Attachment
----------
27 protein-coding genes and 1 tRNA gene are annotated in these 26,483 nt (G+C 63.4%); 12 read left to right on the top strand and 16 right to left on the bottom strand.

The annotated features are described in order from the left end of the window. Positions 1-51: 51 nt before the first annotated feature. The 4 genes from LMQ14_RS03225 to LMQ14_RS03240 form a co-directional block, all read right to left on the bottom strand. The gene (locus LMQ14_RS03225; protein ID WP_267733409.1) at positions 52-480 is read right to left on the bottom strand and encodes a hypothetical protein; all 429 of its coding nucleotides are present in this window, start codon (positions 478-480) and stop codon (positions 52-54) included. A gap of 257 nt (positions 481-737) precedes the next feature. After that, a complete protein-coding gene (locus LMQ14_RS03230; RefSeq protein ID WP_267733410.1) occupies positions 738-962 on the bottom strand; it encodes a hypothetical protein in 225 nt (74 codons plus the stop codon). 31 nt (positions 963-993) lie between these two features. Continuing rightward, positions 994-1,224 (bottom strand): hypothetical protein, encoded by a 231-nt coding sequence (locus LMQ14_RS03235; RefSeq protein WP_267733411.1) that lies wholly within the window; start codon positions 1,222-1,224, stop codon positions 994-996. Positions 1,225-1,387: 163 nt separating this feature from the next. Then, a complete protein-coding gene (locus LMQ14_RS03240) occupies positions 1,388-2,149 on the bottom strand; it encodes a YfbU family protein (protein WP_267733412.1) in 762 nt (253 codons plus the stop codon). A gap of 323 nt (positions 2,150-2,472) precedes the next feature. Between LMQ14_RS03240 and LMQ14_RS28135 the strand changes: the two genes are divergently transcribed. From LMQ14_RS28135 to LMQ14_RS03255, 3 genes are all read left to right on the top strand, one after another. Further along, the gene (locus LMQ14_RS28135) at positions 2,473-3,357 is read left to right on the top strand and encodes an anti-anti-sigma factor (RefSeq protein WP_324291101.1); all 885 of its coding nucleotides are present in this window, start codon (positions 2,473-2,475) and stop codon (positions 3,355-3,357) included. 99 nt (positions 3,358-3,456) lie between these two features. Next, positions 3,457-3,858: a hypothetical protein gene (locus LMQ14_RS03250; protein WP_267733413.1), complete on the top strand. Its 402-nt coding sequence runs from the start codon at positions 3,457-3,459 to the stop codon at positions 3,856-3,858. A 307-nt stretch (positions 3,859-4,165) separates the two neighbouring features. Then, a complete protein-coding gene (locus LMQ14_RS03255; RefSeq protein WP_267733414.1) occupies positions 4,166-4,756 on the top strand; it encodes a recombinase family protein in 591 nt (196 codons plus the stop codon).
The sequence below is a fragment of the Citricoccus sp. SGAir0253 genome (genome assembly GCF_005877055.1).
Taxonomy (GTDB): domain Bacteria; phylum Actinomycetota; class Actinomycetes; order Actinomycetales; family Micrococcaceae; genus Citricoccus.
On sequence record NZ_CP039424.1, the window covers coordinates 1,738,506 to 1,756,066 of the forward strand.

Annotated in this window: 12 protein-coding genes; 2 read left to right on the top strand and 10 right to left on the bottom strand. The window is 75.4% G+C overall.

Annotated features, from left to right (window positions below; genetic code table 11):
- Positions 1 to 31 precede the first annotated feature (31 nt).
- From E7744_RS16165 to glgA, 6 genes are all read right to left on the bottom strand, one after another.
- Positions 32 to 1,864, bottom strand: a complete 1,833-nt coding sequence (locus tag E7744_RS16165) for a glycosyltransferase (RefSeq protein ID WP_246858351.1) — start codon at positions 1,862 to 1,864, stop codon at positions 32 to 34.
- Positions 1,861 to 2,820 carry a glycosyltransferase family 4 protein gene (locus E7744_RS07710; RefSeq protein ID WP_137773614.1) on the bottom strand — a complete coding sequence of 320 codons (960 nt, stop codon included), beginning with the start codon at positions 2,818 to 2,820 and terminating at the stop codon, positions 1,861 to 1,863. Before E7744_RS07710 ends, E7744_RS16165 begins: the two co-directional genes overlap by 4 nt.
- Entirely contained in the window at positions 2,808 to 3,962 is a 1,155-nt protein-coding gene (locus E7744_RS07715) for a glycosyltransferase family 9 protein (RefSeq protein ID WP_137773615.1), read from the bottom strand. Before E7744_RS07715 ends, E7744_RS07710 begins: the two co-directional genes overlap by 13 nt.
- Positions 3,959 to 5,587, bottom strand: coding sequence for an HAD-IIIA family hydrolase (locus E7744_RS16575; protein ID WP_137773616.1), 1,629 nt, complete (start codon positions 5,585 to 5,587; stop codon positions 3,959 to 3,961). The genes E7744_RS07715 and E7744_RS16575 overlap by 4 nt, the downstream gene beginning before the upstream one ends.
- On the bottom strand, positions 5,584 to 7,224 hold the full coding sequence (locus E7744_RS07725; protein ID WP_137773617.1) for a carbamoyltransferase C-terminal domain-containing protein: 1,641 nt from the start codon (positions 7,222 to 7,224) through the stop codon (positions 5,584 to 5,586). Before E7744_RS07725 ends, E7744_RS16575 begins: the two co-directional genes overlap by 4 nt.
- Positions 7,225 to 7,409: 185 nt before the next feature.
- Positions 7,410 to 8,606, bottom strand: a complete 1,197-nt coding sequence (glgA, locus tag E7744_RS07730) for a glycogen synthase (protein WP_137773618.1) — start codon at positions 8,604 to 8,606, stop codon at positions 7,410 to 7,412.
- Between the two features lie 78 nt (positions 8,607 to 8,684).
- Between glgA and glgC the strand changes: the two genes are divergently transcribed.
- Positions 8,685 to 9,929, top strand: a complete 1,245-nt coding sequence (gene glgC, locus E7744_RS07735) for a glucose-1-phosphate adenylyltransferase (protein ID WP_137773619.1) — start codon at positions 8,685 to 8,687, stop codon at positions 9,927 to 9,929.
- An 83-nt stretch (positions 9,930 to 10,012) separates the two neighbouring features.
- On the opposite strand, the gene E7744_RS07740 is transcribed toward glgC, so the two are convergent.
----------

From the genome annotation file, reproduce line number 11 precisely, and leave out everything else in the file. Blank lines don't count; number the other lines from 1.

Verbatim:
- Positions 1,861 to 2,820 carry a glycosyltransferase family 4 protein gene (locus E7744_RS07710; RefSeq protein ID WP_137773614.1) on the bottom strand — a complete coding sequence of 320 codons (960 nt, stop codon included), beginning with the start codon at positions 2,818 to 2,820 and terminating at the stop codon, positions 1,861 to 1,863. Before E7744_RS07710 ends, E7744_RS16165 begins: the two co-directional genes overlap by 4 nt.